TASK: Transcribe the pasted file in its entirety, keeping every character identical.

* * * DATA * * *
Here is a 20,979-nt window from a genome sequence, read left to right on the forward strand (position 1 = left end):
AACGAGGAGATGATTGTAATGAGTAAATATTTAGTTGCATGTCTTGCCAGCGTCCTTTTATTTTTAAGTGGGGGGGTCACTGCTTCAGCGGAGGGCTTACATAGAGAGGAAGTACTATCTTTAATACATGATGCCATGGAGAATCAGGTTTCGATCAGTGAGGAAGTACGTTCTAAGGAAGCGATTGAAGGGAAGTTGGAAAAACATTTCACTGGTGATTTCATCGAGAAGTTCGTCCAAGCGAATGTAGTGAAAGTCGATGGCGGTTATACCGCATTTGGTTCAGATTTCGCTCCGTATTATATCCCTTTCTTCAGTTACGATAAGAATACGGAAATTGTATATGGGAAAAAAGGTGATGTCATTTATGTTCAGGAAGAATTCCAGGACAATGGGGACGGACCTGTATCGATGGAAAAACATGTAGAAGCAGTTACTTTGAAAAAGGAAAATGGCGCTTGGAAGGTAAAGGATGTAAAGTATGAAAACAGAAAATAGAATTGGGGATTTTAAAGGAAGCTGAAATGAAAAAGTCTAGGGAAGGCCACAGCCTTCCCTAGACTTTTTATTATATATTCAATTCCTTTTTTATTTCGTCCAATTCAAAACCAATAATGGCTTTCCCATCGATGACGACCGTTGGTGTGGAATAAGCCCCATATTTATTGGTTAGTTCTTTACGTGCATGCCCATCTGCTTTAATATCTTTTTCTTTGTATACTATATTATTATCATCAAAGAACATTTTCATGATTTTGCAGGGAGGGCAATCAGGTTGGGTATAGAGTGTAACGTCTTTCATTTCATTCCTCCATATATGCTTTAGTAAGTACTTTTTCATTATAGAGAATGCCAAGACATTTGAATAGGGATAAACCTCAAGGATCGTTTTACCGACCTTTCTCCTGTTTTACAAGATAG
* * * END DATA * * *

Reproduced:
Here is a 20,979-nt window from a genome sequence, read left to right on the forward strand (position 1 = left end):
AACGAGGAGATGATTGTAATGAGTAAATATTTAGTTGCATGTCTTGCCAGCGTCCTTTTATTTTTAAGTGGGGGGGTCACTGCTTCAGCGGAGGGCTTACATAGAGAGGAAGTACTATCTTTAATACATGATGCCATGGAGAATCAGGTTTCGATCAGTGAGGAAGTACGTTCTAAGGAAGCGATTGAAGGGAAGTTGGAAAAACATTTCACTGGTGATTTCATCGAGAAGTTCGTCCAAGCGAATGTAGTGAAAGTCGATGGCGGTTATACCGCATTTGGTTCAGATTTCGCTCCGTATTATATCCCTTTCTTCAGTTACGATAAGAATACGGAAATTGTATATGGGAAAAAAGGTGATGTCATTTATGTTCAGGAAGAATTCCAGGACAATGGGGACGGACCTGTATCGATGGAAAAACATGTAGAAGCAGTTACTTTGAAAAAGGAAAATGGCGCTTGGAAGGTAAAGGATGTAAAGTATGAAAACAGAAAATAGAATTGGGGATTTTAAAGGAAGCTGAAATGAAAAAGTCTAGGGAAGGCCACAGCCTTCCCTAGACTTTTTATTATATATTCAATTCCTTTTTTATTTCGTCCAATTCAAAACCAATAATGGCTTTCCCATCGATGACGACCGTTGGTGTGGAATAAGCCCCATATTTATTGGTTAGTTCTTTACGTGCATGCCCATCTGCTTTAATATCTTTTTCTTTGTATACTATATTATTATCATCAAAGAACATTTTCATGATTTTGCAGGGAGGGCAATCAGGTTGGGTATAGAGTGTAACGTCTTTCATTTCATTCCTCCATATATGCTTTAGTAAGTACTTTTTCATTATAGAGAATGCCAAGACATTTGAATAGGGATAAACCTCAAGGATCGTTTTACCGACCTTTCTCCTGTTTTACAAGATAG